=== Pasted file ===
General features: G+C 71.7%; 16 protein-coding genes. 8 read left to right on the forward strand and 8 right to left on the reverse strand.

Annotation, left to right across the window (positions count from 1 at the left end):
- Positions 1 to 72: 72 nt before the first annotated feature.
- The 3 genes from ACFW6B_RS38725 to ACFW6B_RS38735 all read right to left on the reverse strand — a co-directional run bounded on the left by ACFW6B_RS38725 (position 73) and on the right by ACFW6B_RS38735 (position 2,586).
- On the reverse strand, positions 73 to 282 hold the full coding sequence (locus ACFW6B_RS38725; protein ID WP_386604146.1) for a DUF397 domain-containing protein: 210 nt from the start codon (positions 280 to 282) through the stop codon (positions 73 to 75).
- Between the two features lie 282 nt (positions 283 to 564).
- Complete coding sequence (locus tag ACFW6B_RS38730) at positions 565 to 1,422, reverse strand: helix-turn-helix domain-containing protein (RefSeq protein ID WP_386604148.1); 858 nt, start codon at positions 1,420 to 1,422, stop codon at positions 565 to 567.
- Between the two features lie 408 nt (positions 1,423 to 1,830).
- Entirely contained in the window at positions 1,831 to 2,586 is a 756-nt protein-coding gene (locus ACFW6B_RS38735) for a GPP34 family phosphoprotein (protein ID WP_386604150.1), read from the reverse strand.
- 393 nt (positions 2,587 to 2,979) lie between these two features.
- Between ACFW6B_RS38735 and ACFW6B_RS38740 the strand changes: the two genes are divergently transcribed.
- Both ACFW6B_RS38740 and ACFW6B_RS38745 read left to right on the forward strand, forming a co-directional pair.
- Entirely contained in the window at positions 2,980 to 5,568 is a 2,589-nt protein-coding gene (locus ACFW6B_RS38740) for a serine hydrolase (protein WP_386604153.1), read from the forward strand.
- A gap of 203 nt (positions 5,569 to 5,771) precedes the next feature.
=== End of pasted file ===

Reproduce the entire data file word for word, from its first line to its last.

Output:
General features: G+C 71.7%; 16 protein-coding genes. 8 read left to right on the forward strand and 8 right to left on the reverse strand.

Annotation, left to right across the window (positions count from 1 at the left end):
- Positions 1 to 72: 72 nt before the first annotated feature.
- The 3 genes from ACFW6B_RS38725 to ACFW6B_RS38735 all read right to left on the reverse strand — a co-directional run bounded on the left by ACFW6B_RS38725 (position 73) and on the right by ACFW6B_RS38735 (position 2,586).
- On the reverse strand, positions 73 to 282 hold the full coding sequence (locus ACFW6B_RS38725; protein ID WP_386604146.1) for a DUF397 domain-containing protein: 210 nt from the start codon (positions 280 to 282) through the stop codon (positions 73 to 75).
- Between the two features lie 282 nt (positions 283 to 564).
- Complete coding sequence (locus tag ACFW6B_RS38730) at positions 565 to 1,422, reverse strand: helix-turn-helix domain-containing protein (RefSeq protein ID WP_386604148.1); 858 nt, start codon at positions 1,420 to 1,422, stop codon at positions 565 to 567.
- Between the two features lie 408 nt (positions 1,423 to 1,830).
- Entirely contained in the window at positions 1,831 to 2,586 is a 756-nt protein-coding gene (locus ACFW6B_RS38735) for a GPP34 family phosphoprotein (protein ID WP_386604150.1), read from the reverse strand.
- 393 nt (positions 2,587 to 2,979) lie between these two features.
- Between ACFW6B_RS38735 and ACFW6B_RS38740 the strand changes: the two genes are divergently transcribed.
- Both ACFW6B_RS38740 and ACFW6B_RS38745 read left to right on the forward strand, forming a co-directional pair.
- Entirely contained in the window at positions 2,980 to 5,568 is a 2,589-nt protein-coding gene (locus ACFW6B_RS38740) for a serine hydrolase (protein WP_386604153.1), read from the forward strand.
- A gap of 203 nt (positions 5,569 to 5,771) precedes the next feature.